Fine Tuning For Ontario1500
With Takata Racing, Beastronix
And Raceseng

The Ontario1500 is almost upon us, with the first race day on September 14th at the big track at Mosport (ur, Canadian Tire Motorsports Park), followed by two days at Calabogie Motorsports Park, then Thursday at Shannonville, Friday at Toronto Motorsports Park, Saturday at Grand Bend, and back to Mosport on Sunday to wrap things up on the extremely technical Driver Development Track. It’s going to be a serious test of man and machine and pantloads of fun, and we’ve been getting our hustle on the last few months prepping our Scion Canada FR-S to ensure it’s fast enough and reliable enough to hang with the heavy hitters.

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Part of that hustle involves making sure our FR-S is 100% compliant with the rules. Last year we ran Takata Racing HANS Race 6 harnesses since Targa NL rules require at least a 5-point belt system and do not require them to be street legal. Ontario1500, on the other hand, requires street legal belts to be in use, so we swapped out the Race 6 for a pair of Drift II snap-in 4-point harnesses.

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These are manufactured in accordance to the European Standard ECE-R 16.04 and U.S. Federal Motor Vehicle Safety Standard (FMVSS) 209, making them a fully legal seat belt for use in street cars in the EU and the United States. This means they’ll pass inspection here in Canada, too, thanks to the center push button release buckle and ASM (anti submarine) shoulder belt system that prevents submarining or sliding under the lap belts during an impact.

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We opted for the Drift II with its 2” shoulder belts and lap belts (the Drift III has 3” belts), which we can still safely use with a HANS device. The materials used are very high quality, which makes them super easy to adjust using the pull-up adjusters. Plus the comfort padding around the waist makes them the most comfortable belts we’ve ever used.

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As you can see, the lap belt snap-on attachment brackets are sewn into the lap belts, but the shoulder belt attachment brackets can be removed which gives us the option to wrap them to our roll cage’s harness bar. We will eventually do just that, but first we want to show you how to use the snap-on attachment for the shoulder belts since the Drift II setup is a popular choice for street cars that don’t have a harness bar, roll bar, or roll cage.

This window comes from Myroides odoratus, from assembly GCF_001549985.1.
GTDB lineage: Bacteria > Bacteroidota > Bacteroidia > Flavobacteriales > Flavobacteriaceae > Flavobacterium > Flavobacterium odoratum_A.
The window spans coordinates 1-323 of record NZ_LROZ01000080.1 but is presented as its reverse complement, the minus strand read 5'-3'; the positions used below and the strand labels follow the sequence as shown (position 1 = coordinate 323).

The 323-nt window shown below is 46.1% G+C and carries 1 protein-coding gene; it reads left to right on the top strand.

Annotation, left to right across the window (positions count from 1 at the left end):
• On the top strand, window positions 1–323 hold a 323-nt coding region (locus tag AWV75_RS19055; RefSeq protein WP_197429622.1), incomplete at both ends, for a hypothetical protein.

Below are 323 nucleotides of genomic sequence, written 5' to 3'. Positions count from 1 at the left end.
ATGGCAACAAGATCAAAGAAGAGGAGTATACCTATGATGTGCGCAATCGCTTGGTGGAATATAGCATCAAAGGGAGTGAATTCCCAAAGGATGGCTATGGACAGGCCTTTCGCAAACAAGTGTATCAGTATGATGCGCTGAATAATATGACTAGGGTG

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Installation is as simple as threading the supplied eye bolt into the rear lap belt location. This is obviously a very strong location for the eye bolt and the shoulder straps to snap in, given that the OE lap belt would normally attach here. As you’ll see in the video at the bottom of this post, we used an open ended wrench to tighten down the eye bolt before snapping the bolt in place, and then you just need to adjust the belt lengths for you size and you’re good to go.

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What you don’t want to do is attach the shoulder belts to the floor immediately behind the seat or anything like that, since they’d be at far too severe an angle to function properly. But using the rear lap belt locations for the eye bolts like this kit is designed to use, the resulting shoulder strap angle is within spec, so they will perform correctly in case of an impact.